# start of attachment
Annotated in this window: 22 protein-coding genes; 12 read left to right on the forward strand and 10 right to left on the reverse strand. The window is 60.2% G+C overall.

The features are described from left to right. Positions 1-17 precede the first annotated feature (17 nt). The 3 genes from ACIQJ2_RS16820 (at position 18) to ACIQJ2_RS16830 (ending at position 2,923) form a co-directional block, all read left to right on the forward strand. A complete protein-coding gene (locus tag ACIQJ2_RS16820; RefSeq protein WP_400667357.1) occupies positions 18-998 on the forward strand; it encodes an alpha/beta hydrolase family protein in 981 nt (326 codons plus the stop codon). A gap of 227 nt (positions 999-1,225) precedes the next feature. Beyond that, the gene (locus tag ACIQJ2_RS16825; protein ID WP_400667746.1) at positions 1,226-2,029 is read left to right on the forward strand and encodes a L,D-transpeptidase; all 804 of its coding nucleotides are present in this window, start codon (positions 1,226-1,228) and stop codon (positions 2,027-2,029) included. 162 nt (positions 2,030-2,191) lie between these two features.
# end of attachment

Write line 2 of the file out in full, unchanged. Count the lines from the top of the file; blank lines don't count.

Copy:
The features are described from left to right. Positions 1-17 precede the first annotated feature (17 nt). The 3 genes from ACIQJ2_RS16820 (at position 18) to ACIQJ2_RS16830 (ending at position 2,923) form a co-directional block, all read left to right on the forward strand. A complete protein-coding gene (locus tag ACIQJ2_RS16820; RefSeq protein WP_400667357.1) occupies positions 18-998 on the forward strand; it encodes an alpha/beta hydrolase family protein in 981 nt (326 codons plus the stop codon). A gap of 227 nt (positions 999-1,225) precedes the next feature. Beyond that, the gene (locus tag ACIQJ2_RS16825; protein ID WP_400667746.1) at positions 1,226-2,029 is read left to right on the forward strand and encodes a L,D-transpeptidase; all 804 of its coding nucleotides are present in this window, start codon (positions 1,226-1,228) and stop codon (positions 2,027-2,029) included. 162 nt (positions 2,030-2,191) lie between these two features.